Are you looking gift some chocolate this Christmas, but don’t want people far-off to suffer so your friend can have a treat? Perhaps you’ve heard that around 20% of the chocolate on sale in New Zealand this Christmas will be made with cocoa produced by kids who are kept out of school to work? You don’t want to support that, but you’re still looking for something nice to give.
Fortunately, this year there are heaps of options that are certified free of both child and slave labour. We’ve gathered together all the ones we’ve spotted, but there are likely more. If you see anything that has one of the following marks on it, even if it’s not on our list, it’s fine.
(Click here for more information on the certifications referred to. UTZ is currently transitioning to a new logo, so the logos on either side of the arrow mean the same thing.)
Read right through to see all the options we’ve found or click on the table of contents to jump to the section you’re looking for. Also available as a summary pdf. Also check out our post on a slave-free Christmas meal - it includes sections on chocolate biscuits, chocolate sweets and baking ingredients.
We start this section with easy-to-source products you’ll find at Kmart and the major supermarkets; there are a couple of dairy-free options at the end that you’ll need to go to more specialised shops for.
Kitkat is making 29g UTZ-certified Santas; these are available at The Warehouse and supermarkets for around $1 each.
New World and PakNSave supermarkets are stocking the 60g MT milk chocolate Santa, which is made with Fairtrade certified cocoa. It sells for about $1.40. You can also buy the same santa in a bag with some mini snowmen, although we haven’t found that online.
All Kmart’s own brand chocolate is UTZ-certified. That includes own-brand Santa and reindeer sets, made up of a plush toy and a set of 6.5g milk chocolate santas or reindeer for around $6.
Also from Kmart, there’s a UTZ-certified 4-piece milk chocolate set that includes four santas in a Christmas star you can hang on the tree; 32g total weight for $2.50.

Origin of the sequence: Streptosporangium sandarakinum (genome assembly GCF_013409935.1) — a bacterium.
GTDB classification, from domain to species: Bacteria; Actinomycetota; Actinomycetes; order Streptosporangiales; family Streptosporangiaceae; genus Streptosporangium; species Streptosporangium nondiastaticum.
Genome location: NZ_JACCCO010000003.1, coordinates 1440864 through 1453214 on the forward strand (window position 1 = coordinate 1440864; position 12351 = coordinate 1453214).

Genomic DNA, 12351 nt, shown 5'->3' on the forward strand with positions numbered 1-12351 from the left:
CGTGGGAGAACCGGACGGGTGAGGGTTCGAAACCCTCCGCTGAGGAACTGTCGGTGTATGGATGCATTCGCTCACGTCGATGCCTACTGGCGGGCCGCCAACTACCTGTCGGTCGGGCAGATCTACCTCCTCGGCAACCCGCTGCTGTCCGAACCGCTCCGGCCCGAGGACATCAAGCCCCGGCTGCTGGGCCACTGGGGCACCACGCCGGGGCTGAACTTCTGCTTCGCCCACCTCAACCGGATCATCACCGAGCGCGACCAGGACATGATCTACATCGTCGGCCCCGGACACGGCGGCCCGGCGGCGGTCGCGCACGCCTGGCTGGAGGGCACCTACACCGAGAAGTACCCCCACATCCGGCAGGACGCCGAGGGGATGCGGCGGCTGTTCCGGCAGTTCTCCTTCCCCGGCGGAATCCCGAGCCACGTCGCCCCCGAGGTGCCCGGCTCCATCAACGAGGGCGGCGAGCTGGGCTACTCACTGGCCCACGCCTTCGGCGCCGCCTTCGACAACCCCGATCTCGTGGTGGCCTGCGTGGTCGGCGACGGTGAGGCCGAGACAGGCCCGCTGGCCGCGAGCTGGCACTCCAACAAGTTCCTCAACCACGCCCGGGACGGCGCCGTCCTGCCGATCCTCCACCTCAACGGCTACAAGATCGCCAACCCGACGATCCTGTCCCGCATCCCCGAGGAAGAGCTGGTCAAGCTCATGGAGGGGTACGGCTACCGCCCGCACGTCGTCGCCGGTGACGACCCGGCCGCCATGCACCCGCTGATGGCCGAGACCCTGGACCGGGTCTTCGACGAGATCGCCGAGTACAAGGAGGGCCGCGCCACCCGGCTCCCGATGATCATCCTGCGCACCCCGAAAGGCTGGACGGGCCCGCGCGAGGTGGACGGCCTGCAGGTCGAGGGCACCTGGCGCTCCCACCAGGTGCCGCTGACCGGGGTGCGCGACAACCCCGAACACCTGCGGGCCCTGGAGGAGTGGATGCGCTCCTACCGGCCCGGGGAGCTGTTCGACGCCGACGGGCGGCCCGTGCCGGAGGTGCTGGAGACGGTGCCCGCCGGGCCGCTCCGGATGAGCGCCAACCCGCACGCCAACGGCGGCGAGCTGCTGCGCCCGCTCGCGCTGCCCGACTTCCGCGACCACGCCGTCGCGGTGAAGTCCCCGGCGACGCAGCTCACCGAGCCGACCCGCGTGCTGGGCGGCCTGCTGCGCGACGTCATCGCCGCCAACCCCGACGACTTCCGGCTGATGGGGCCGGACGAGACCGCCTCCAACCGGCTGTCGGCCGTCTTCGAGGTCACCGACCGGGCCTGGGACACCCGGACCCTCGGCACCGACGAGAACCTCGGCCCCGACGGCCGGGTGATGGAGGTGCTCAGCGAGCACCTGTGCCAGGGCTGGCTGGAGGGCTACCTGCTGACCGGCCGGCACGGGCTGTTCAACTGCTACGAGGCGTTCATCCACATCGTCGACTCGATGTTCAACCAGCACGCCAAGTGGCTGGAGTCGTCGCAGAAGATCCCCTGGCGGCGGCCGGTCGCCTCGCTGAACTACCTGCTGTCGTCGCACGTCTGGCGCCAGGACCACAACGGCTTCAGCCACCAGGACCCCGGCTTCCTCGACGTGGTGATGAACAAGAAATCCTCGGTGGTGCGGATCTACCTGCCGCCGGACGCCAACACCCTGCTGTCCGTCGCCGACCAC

Kmart has ’reindeer treats’ in a box you can hang on the tree. 8 pieces of chocolate (52g) for $2.
Lastly, Kmart also has 80g UTZ-certified milk chocolate gold coins for $2.50. Check out Kmart’s other own brand Christmas chocolate too, if you’re in a store: it wasn’t clear from the website whether their whole own brand range is UTZ-certified and they’re yet to answer our email on the topic.
Moo Free has a ’milk’ dairy-free Santa and a white dairy-free snowman this year - look for them at organic and vegan shops. Around $4 for a 32g santa. We haven’t looked at one in person to see if the certification mark is displayed, but all Moo Free products except their organic range use UTZ/Rainforest Alliance cocoa.
Samoa appears to be unique amongst cocoa growing countries in that forced labour and child labour is completely unknown on cocoa plantations there. That means that Whittakers single-origin Samoan chocolate is slave and child labour free :-)
Most of the rest of the Whittakers range is in transition, and will be certified free of child and slave labour (through a revised Rainforest Alliance scheme) by the middle of next year.
You can buy Whittakers Samoan chocolate in most supermarkets. It sells for around $4.
Green and Blacks organic range is Fairtrade certified: it consists of 90g bars of 85% dark, 70% dark and 37% milk chocolate. Look for them at your local supermarket, RRP $4.25.
Note that the rest of the Green and Blacks range is certified through a much weaker in-house scheme, Cocoa Life - not Fairtrade. We do not recommend the rest of their range, only the three organic flavours.